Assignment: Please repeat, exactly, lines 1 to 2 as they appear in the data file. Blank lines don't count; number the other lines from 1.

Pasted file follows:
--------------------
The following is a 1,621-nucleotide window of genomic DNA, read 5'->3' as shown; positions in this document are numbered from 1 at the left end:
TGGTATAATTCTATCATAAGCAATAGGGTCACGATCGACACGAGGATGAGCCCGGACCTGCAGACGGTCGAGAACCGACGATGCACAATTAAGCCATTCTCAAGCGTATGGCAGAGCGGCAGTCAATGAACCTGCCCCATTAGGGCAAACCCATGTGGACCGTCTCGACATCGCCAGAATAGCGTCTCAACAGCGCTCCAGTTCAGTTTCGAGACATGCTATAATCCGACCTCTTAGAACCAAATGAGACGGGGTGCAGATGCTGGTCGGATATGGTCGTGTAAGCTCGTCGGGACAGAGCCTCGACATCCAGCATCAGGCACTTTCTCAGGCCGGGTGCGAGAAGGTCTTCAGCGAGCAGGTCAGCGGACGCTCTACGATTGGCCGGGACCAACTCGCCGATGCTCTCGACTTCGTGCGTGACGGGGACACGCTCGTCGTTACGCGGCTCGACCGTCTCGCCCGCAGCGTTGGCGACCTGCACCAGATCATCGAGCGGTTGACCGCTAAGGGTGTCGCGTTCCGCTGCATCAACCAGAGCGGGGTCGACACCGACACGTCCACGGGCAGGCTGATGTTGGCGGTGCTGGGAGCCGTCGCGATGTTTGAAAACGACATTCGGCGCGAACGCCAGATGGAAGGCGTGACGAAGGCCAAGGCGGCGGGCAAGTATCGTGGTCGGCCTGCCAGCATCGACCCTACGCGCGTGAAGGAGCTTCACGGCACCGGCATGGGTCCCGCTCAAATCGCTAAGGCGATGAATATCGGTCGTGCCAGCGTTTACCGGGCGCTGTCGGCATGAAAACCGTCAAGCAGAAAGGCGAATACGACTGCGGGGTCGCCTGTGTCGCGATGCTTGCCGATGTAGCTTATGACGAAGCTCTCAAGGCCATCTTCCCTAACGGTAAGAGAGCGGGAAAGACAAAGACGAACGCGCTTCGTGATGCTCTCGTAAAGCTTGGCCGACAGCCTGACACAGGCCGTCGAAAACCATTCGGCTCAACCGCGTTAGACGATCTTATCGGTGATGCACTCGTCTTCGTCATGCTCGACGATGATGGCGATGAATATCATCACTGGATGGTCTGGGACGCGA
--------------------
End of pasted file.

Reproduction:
The following is a 1,621-nucleotide window of genomic DNA, read 5'->3' as shown; positions in this document are numbered from 1 at the left end:
TGGTATAATTCTATCATAAGCAATAGGGTCACGATCGACACGAGGATGAGCCCGGACCTGCAGACGGTCGAGAACCGACGATGCACAATTAAGCCATTCTCAAGCGTATGGCAGAGCGGCAGTCAATGAACCTGCCCCATTAGGGCAAACCCATGTGGACCGTCTCGACATCGCCAGAATAGCGTCTCAACAGCGCTCCAGTTCAGTTTCGAGACATGCTATAATCCGACCTCTTAGAACCAAATGAGACGGGGTGCAGATGCTGGTCGGATATGGTCGTGTAAGCTCGTCGGGACAGAGCCTCGACATCCAGCATCAGGCACTTTCTCAGGCCGGGTGCGAGAAGGTCTTCAGCGAGCAGGTCAGCGGACGCTCTACGATTGGCCGGGACCAACTCGCCGATGCTCTCGACTTCGTGCGTGACGGGGACACGCTCGTCGTTACGCGGCTCGACCGTCTCGCCCGCAGCGTTGGCGACCTGCACCAGATCATCGAGCGGTTGACCGCTAAGGGTGTCGCGTTCCGCTGCATCAACCAGAGCGGGGTCGACACCGACACGTCCACGGGCAGGCTGATGTTGGCGGTGCTGGGAGCCGTCGCGATGTTTGAAAACGACATTCGGCGCGAACGCCAGATGGAAGGCGTGACGAAGGCCAAGGCGGCGGGCAAGTATCGTGGTCGGCCTGCCAGCATCGACCCTACGCGCGTGAAGGAGCTTCACGGCACCGGCATGGGTCCCGCTCAAATCGCTAAGGCGATGAATATCGGTCGTGCCAGCGTTTACCGGGCGCTGTCGGCATGAAAACCGTCAAGCAGAAAGGCGAATACGACTGCGGGGTCGCCTGTGTCGCGATGCTTGCCGATGTAGCTTATGACGAAGCTCTCAAGGCCATCTTCCCTAACGGTAAGAGAGCGGGAAAGACAAAGACGAACGCGCTTCGTGATGCTCTCGTAAAGCTTGGCCGACAGCCTGACACAGGCCGTCGAAAACCATTCGGCTCAACCGCGTTAGACGATCTTATCGGTGATGCACTCGTCTTCGTCATGCTCGACGATGATGGCGATGAATATCATCACTGGATGGTCTGGGACGCGA